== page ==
CHENNAI: Over 300 people staying at the Andhra Mahila Sabha, including physically and intellectually disabled children, polio-affected women and elderly, are struggling without sufficient supply of water ever since the crisis began this summer. Their only source is a borewell in the campus.
The Sabha, which houses a hospital, an old-age home, a polio care centre and children’s home, requires about 2,000 litres of water everyday - for cooking, drinking, bathing and cleaning - but gets less than half that quantity. Metro water tankers have also not been helpful as the supply is often erratic.For the first time in three decades, the open well on the campus, which supplied substantial amounts of freshwater to the inmates, has also gone dry.
Among the worst hit are the 25 polio-affected women staying there, most of whom depend on wheelchairs for mobility. “Water from the open well helped us tide through droughts in the past,” says Suryakumari, warden of special schools. “We have 120 children living in the hostel. We need to provide them food, four times a day, and that requires lots of water. The supply from borewell is barely enough.” As the Sabha is run by a trust, they do not have sufficient funds to buy water from private suppliers.
Insufficient funds add to water woes of Sabha
As Andhra Mahila Sabha is run by a trust they do not have sufficient funds to buy water from private tankers. Hence, the patients coming for treatment at the hospital and students are entirely dependent on Metro Water, which is unreliable at the moment. "As Metro Water tankers come once in 10 days and we are forced to provide borewell water through RO for drinking purposes too. This is not of great quality and is murky. Last week, a donor bought water and provided it for the children. This will last a week. Until we get the next Metro Water tanker supply, we need to manage with water from the borewell," said Madhumathi Achuthan, secretary of IPD orthopedic centre at Andhra Mahila Sabha.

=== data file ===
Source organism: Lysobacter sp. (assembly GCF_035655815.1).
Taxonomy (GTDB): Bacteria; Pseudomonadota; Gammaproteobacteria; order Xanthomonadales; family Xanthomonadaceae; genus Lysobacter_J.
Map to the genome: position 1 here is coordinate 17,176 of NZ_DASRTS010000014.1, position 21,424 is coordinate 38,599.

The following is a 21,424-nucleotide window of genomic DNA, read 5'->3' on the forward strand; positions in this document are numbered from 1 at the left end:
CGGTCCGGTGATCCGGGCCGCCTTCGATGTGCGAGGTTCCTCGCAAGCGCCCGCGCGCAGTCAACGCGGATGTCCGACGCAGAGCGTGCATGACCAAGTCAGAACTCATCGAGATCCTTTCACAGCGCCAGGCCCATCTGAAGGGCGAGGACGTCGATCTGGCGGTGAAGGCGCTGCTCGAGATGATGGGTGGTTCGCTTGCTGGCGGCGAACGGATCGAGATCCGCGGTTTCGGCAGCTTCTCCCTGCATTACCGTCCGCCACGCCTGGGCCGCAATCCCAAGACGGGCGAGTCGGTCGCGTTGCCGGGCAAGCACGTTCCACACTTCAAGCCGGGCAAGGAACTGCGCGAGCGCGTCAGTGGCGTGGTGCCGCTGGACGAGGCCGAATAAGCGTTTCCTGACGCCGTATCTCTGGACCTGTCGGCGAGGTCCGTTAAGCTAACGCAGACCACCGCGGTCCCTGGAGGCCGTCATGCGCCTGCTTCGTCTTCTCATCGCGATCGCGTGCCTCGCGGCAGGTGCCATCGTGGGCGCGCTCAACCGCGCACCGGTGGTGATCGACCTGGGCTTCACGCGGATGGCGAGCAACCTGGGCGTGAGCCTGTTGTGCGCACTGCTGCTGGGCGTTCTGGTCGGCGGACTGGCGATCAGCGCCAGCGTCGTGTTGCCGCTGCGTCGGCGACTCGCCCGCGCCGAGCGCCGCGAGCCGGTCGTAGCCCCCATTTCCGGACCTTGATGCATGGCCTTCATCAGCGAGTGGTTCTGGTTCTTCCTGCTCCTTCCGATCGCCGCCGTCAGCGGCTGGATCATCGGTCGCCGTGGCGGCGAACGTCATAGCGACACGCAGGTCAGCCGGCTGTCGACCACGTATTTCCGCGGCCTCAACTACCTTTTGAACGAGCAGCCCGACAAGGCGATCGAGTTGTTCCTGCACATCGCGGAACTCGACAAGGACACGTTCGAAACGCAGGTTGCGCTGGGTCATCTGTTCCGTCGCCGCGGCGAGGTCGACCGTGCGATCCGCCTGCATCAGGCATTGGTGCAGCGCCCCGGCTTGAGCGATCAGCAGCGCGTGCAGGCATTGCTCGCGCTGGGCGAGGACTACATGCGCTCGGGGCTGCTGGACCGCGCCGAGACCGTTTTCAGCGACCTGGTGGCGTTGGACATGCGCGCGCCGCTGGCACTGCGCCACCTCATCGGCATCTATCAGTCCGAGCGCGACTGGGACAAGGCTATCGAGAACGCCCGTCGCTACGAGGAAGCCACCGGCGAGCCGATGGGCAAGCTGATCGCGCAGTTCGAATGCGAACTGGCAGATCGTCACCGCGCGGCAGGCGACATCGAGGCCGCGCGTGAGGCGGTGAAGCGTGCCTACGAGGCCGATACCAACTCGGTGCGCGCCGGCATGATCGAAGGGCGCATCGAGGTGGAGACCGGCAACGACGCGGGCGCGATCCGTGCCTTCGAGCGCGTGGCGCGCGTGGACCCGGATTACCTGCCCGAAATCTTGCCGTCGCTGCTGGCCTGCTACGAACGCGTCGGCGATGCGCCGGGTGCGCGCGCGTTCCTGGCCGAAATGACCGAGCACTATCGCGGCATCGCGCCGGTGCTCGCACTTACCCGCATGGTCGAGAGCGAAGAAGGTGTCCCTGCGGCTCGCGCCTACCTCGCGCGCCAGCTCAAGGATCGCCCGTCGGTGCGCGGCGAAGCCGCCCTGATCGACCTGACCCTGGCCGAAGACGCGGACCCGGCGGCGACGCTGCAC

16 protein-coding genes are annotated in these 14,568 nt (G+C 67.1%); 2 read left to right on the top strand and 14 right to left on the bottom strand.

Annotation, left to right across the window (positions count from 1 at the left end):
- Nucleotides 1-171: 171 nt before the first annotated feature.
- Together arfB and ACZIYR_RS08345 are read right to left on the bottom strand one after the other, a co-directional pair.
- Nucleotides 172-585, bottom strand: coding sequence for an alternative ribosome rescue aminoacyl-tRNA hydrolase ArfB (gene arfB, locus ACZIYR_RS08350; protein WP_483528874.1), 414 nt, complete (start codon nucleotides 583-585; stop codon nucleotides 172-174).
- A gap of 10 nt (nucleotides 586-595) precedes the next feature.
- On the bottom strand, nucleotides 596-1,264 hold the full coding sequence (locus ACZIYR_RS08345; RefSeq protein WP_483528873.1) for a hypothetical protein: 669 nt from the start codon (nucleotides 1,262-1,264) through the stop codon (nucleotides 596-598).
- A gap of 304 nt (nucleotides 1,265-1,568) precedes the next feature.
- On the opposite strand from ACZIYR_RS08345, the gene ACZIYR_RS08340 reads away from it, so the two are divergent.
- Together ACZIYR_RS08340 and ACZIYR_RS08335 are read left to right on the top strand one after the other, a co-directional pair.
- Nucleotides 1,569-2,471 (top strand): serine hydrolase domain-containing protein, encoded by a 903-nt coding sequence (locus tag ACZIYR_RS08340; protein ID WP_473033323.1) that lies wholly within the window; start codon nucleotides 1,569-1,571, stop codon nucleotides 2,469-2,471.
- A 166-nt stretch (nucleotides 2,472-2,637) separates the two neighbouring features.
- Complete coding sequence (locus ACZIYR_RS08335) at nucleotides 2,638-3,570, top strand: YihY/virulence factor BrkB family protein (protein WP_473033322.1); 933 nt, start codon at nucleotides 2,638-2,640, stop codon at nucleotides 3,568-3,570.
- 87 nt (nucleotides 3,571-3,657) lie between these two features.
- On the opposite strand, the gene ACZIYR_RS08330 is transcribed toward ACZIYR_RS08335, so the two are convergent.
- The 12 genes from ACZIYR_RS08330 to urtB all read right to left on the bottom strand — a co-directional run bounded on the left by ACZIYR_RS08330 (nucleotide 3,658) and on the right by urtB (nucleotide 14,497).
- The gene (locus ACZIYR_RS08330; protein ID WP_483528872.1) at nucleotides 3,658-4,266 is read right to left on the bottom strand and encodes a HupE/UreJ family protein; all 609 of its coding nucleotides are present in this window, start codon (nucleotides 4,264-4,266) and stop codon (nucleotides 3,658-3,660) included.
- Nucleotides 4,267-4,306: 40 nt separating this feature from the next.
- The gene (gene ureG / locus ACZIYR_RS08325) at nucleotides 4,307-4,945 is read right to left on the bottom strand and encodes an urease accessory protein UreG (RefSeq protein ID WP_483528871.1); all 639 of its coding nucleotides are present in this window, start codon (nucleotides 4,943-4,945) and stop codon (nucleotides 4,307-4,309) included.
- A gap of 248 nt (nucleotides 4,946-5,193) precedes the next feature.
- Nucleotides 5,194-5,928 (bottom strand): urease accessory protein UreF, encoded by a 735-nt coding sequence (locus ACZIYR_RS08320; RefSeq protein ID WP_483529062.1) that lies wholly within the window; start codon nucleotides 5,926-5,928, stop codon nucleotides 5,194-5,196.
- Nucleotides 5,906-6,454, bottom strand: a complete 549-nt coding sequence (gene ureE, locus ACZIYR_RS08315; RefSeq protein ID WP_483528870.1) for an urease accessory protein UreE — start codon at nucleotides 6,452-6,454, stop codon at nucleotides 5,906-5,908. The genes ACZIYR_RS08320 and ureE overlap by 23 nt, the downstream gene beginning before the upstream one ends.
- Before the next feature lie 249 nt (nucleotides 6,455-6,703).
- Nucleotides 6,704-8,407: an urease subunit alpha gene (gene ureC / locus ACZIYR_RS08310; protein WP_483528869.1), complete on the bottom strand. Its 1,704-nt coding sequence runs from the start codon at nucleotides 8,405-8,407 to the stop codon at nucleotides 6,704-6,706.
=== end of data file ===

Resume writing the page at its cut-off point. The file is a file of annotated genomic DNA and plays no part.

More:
On the other hand, the hospital run by the Sabha is also reeling under shortage, but is able to manage with borewell water supply as there are less patients admitted currently. But as operation theatres, delivery wards, etc, use only Metro Water after autoclaving it, borewell water is of little help here. A nurse from the labour ward said, "The hospital cannot afford to buy disposables to use instead of water. To maintain hygiene of the patients and their surroundings, we cannot limit water usage too much."
The management is planning to dig another open well as attempts to dig more borewells, had gone in vain as they did not yield much water. Apart from patients, there are around 60 nurses undergoing training who stay at a hostel and 45 senior citizens staying at the old age home, who require round the clock water supply. "There are only 23 beds which are occupied out of 166.
As there are fewer patients now, we are able to manage with even once in a while Metro Water supply. But even this takes a week or more. Water from five borewells are our saving grace. But we don't know for how much longer we can depend on this as the yield is decreasing," said R Nagarajan, hospital administrator.
Those who wish to donate to the special schools, can contact 7338884530.